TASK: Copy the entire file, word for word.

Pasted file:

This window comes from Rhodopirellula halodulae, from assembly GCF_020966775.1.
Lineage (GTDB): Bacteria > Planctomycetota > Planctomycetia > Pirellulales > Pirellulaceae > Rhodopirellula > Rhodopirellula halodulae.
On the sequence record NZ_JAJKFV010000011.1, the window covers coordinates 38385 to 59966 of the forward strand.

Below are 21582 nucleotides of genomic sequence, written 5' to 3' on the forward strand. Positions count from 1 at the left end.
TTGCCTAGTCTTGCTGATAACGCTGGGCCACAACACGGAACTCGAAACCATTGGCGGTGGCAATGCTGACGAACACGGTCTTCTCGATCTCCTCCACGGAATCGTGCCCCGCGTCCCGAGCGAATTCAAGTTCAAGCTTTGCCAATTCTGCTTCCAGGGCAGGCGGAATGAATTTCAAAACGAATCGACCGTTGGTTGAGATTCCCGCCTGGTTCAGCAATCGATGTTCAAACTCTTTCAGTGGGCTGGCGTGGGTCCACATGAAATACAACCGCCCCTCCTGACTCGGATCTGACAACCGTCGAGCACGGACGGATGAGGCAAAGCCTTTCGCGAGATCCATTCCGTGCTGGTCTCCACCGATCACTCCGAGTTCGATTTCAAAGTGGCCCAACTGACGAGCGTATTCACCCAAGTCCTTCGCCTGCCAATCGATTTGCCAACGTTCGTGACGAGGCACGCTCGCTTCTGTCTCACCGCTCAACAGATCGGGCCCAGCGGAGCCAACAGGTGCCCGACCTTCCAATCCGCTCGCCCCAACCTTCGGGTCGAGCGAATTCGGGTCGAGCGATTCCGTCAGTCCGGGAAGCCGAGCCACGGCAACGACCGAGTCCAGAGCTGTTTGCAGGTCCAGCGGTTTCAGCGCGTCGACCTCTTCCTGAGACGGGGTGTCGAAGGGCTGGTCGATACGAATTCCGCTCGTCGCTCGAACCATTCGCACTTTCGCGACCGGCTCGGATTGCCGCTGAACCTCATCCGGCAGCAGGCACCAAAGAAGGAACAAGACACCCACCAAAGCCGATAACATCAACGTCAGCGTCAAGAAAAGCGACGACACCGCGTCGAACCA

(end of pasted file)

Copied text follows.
This window comes from Rhodopirellula halodulae, from assembly GCF_020966775.1.
Lineage (GTDB): Bacteria > Planctomycetota > Planctomycetia > Pirellulales > Pirellulaceae > Rhodopirellula > Rhodopirellula halodulae.
On the sequence record NZ_JAJKFV010000011.1, the window covers coordinates 38385 to 59966 of the forward strand.

Below are 21582 nucleotides of genomic sequence, written 5' to 3' on the forward strand. Positions count from 1 at the left end.
TTGCCTAGTCTTGCTGATAACGCTGGGCCACAACACGGAACTCGAAACCATTGGCGGTGGCAATGCTGACGAACACGGTCTTCTCGATCTCCTCCACGGAATCGTGCCCCGCGTCCCGAGCGAATTCAAGTTCAAGCTTTGCCAATTCTGCTTCCAGGGCAGGCGGAATGAATTTCAAAACGAATCGACCGTTGGTTGAGATTCCCGCCTGGTTCAGCAATCGATGTTCAAACTCTTTCAGTGGGCTGGCGTGGGTCCACATGAAATACAACCGCCCCTCCTGACTCGGATCTGACAACCGTCGAGCACGGACGGATGAGGCAAAGCCTTTCGCGAGATCCATTCCGTGCTGGTCTCCACCGATCACTCCGAGTTCGATTTCAAAGTGGCCCAACTGACGAGCGTATTCACCCAAGTCCTTCGCCTGCCAATCGATTTGCCAACGTTCGTGACGAGGCACGCTCGCTTCTGTCTCACCGCTCAACAGATCGGGCCCAGCGGAGCCAACAGGTGCCCGACCTTCCAATCCGCTCGCCCCAACCTTCGGGTCGAGCGAATTCGGGTCGAGCGATTCCGTCAGTCCGGGAAGCCGAGCCACGGCAACGACCGAGTCCAGAGCTGTTTGCAGGTCCAGCGGTTTCAGCGCGTCGACCTCTTCCTGAGACGGGGTGTCGAAGGGCTGGTCGATACGAATTCCGCTCGTCGCTCGAACCATTCGCACTTTCGCGACCGGCTCGGATTGCCGCTGAACCTCATCCGGCAGCAGGCACCAAAGAAGGAACAAGACACCCACCAAAGCCGATAACATCAACGTCAGCGTCAAGAAAAGCGACGACACCGCGTCGAACCA